Our Music Legends are Dying, and We Have No One to Fill Their Shoes

I’m not proud of the music that my generation has produced. I listen to it, I sing along and I even enjoy it, but I am not proud of it. On Jan. 10, we lost David Bowie. That’s a name everyone knows, or at least one that everyone should know. He was famous for classics such as “Changes” and “Space Oddity”. About a week later on the Jan. 18, Glenn Frey followed him to the great beyond. Frey’s name is not as big because he was known for being a part of the Eagles, but he had famous works such as “Hotel California” and “Peaceful Easy Feeling”. These deaths hit me hard, and you too, even if you have no idea who I’m talking about. Music is not what it used to be. Now, I’m not saying all new music is bad as I am one of the biggest Swifties and Directioners to walk this planet. My biggest concern is that these legends who are known for their ability to write and perform songs that have lasted for 30+ years are all beginning to die out and our generation has no one to fill their shoes.

When I first told my friends I was writing this article, they pointed out that our generation actually has a lot of great music; it just isn’t the music that’s popular. There are a lot of reasons for that. First off, we don’t buy music because it speaks to us anymore. We don’t buy it and listen to it because of how it makes us feel. We settle for it because it’s catchy and it’s what our friends are listening to. We pay for music because it has a tune that gets stuck in our heads; that is how low our standards for music have gotten. We don’t care that the lyrics contain about as much poetry as a cough drop wrapper. We don’t care that the music all has the same beat in the background and sound, we just care that the beat drops.

This isn’t the artists' fault. I honestly believe a lot of our musical artists today could be legends, but they don’t know how. Part of that goes back to when they were in school. Society is cutting all of our arts programs because they’re “unnecessary.” Well, let me tell you, we need artists! We need people who can feel emotions deeper than we thought possible and we need those people to teach us how to feel these emotions. We need people who can communicate messages of peace and love and war and hate. We need songs to listen to when we’re driving late at night after having a fight with our parents. We need songs to listen to when we’re experiencing loss and when we experience gain. We need songs that people make love to and songs that people break up to. We need songs that play in our heads as we’re walking to that huge job interview, and songs to make us realize that even when we have no jobs and no money, somehow, things will be okay. In short, we need songs that have substance. Taking away art and poetry takes away substance. Emotions are what give our lives substance. There’s no point in curing a disease if you have no sympathy for those suffering.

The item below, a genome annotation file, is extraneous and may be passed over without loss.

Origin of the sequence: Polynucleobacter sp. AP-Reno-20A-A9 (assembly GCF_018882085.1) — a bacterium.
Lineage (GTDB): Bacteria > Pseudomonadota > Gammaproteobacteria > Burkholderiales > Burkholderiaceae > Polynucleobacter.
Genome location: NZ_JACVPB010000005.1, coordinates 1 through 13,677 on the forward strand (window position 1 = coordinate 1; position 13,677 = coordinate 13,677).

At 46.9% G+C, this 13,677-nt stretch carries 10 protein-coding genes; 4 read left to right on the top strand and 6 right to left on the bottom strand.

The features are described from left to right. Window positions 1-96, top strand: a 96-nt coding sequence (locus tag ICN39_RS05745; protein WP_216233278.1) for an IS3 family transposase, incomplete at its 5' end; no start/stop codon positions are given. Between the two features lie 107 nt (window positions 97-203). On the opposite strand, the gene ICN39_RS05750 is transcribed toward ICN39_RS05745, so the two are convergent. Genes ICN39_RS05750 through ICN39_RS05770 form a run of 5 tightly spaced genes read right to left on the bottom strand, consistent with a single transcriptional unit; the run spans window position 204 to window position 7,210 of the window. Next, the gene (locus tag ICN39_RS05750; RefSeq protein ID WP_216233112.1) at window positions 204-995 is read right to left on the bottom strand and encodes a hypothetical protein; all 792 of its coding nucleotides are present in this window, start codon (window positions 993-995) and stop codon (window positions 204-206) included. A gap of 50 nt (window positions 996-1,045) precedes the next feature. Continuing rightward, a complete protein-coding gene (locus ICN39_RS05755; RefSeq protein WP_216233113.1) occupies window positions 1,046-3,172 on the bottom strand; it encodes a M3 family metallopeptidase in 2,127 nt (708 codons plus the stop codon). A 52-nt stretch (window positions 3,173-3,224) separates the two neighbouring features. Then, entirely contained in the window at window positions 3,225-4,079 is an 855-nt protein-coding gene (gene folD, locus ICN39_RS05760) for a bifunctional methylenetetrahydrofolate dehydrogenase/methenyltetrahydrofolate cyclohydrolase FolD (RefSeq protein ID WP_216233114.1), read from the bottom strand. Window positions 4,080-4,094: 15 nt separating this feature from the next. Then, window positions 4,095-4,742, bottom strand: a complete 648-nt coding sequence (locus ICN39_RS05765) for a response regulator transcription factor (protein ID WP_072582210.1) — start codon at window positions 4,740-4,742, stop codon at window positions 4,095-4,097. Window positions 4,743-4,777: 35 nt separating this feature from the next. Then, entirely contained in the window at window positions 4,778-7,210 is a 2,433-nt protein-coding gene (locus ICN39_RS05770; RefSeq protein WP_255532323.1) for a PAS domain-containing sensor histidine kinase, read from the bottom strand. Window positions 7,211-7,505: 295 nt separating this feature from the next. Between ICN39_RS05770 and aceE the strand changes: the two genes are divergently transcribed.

Another thing that’s drained our music of substance is that the process is rushed. Artists used to spend years writing one song, let alone a whole album; they would travel all over the world in order to find inspiration. They would experiment; they would work at it for hours and hours and they would make sure it was everything they wanted to say. Today, labels pay lesser talented or less attractive people to write the songs, while the front men or women go out and sing the message with the help of auto-tune technology. They aren’t looking for music; they’re looking for two-minute hits so the song’s over before we can decide if we want to change the radio station only to hear the exact same song. One Direction has recorded an album and gone on a tour for each year they’ve been together, so basically, they’re recording one album while on tour for the previous one, and on top of that, they’re now trying to write their own music. This is amazing, but writing, recording and touring all at the same time is not an environment that promotes creativity; it’s one that promotes the music industry.

It depresses me to no end that soon enough, the classics they will play on the oldies station as we drive our children to school are going to be songs such as “Hotline Bling” and “Cheerleader.” We don’t have to lose those songs: trust me the oldies had their fair share of songs that were famous for being catchy, but we can’t lose songs that have substance. We need to encourage artists to work to their full potential. My English professor’s first live concert was Bruce Springsteen; mine was “High School Musical.” While “High School Musical” is iconic and I fully encourage every living soul to experience the beginning of “Zanessa”, I always blush and laugh a little when I admit that my list of attended concerts are very lacking in talent when compared to my parents’. We need to be proud to someday present our children with the soundtrack of our generation, the kind of soundtrack that they fear that they’ll never be able to compete with.